James and I developed a story, capable of being told in a handful of paragraphs. Then I mapped the story to the dramatic arc, the three-act play, Campbell’s hero cycle, Hauge’s six stage plot structure, using all to some degree and some quite carefully. Using Scrivener, I broke the story into sections (folders): Enemies, Softening, The Fall, Point of No Return, Major Setback, Dark Night of the Soul, and Epiphany and HEA (Happily Ever After). I wrote a synopsis for each scene (individual documents), with 4-6 scenes in each section.
Only at that point, when I had exported all that into MS Word and had a detailed, 10-page synopsis, did I go back and start doing character sketches.
Then I sat down, after several months of thinking over all that, getting to know these people in my head, and started writing. In writing, I didn’t linger on setting descriptions. Lots of scenes take place in amorphous surroundings, which I’m fleshing out in the second draft. But I got the thrust of it down. It’s tight, spare, and plain, but it drives.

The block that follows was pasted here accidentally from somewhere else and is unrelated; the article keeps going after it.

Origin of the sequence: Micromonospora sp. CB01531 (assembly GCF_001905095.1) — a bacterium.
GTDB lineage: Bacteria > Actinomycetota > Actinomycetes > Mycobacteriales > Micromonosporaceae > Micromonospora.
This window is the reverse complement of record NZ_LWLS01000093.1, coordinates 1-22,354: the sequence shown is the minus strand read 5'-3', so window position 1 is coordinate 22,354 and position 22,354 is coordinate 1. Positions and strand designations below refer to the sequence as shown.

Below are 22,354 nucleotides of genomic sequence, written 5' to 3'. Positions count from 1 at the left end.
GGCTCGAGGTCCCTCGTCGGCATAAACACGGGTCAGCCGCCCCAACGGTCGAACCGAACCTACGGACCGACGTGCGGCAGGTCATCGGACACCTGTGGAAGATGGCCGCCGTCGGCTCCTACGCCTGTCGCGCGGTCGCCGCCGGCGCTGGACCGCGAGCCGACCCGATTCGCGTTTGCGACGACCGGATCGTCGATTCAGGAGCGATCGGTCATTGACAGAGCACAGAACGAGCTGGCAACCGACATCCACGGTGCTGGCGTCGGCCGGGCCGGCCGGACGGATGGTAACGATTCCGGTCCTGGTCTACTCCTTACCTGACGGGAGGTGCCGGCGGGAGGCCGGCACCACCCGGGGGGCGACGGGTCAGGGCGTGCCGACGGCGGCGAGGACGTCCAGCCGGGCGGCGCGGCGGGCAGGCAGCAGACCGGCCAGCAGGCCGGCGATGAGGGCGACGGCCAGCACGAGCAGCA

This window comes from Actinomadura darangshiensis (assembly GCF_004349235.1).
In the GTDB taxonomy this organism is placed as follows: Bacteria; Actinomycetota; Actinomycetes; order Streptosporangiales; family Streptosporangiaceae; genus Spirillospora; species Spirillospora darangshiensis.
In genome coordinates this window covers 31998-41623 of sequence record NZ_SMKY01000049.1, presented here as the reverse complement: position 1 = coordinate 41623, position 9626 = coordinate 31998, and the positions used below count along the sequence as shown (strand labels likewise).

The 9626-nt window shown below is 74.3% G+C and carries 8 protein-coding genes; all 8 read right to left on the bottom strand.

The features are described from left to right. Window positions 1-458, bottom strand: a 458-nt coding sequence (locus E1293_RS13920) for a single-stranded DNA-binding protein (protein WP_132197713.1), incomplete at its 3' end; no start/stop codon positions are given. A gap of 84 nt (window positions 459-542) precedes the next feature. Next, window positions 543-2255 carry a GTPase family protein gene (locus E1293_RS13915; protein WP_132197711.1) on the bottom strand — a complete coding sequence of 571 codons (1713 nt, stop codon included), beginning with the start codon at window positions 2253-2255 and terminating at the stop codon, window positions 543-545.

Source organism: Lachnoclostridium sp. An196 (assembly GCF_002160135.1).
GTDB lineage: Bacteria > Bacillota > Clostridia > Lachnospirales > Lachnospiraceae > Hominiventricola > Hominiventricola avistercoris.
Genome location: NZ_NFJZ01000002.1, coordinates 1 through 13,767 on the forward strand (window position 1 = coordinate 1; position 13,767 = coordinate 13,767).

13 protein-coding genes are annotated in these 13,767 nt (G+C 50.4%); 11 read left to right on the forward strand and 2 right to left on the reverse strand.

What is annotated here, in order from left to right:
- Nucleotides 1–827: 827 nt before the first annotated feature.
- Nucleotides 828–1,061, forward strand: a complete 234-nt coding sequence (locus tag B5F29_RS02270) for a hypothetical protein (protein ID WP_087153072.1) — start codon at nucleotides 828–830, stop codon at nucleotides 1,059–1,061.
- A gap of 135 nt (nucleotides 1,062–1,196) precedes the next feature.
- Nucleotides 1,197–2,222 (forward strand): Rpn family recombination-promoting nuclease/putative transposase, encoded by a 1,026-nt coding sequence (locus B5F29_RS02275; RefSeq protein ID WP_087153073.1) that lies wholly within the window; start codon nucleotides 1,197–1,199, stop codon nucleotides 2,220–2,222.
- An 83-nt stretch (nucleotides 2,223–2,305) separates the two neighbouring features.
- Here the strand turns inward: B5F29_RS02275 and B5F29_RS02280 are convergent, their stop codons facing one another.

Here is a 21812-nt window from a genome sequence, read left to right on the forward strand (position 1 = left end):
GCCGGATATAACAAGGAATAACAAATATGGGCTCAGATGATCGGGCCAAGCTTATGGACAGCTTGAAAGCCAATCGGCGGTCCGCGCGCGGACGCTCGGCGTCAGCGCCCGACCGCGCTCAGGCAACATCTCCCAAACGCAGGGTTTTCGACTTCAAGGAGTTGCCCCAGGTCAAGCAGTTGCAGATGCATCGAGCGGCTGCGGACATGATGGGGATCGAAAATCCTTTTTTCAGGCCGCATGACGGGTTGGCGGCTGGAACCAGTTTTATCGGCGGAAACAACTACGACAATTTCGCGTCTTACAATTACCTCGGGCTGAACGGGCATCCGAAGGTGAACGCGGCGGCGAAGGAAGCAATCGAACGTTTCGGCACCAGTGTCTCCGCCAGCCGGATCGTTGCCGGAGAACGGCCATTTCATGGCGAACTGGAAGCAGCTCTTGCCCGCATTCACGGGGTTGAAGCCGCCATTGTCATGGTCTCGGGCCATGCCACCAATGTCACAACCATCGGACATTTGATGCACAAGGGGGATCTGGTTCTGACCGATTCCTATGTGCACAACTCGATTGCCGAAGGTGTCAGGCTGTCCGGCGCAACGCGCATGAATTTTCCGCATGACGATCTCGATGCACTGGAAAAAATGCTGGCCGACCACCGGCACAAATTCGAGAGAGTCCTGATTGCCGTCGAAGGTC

Now I’ll go back and add some lushness. I’ll bring the sensual aspects into flower and consider where (not whether) to add more sex. After all, all the best reviews of my work praise the erotic bits.
Blue Water Dreams
First word to completed first draft: 1 year
First word to publication: 9 years, 3 months
Heart of the Lilikoi
First word to completed first draft: 6 years, 2 months
First word to publication: 6 years, 11 months
First word to completed first draft: 11 days
First word to projected publication: 10 months
If you have a voice and a following, especially among trans and genderqueer, lesbian, environmentalist, and anti-colonial communities, I’d love to send you a copy of Heart of the Lilikoʻi for your strings-free perusal. Publishers Weekly has called it “strong and satisfying” and picked out the “intensely vivid erotic encounters”.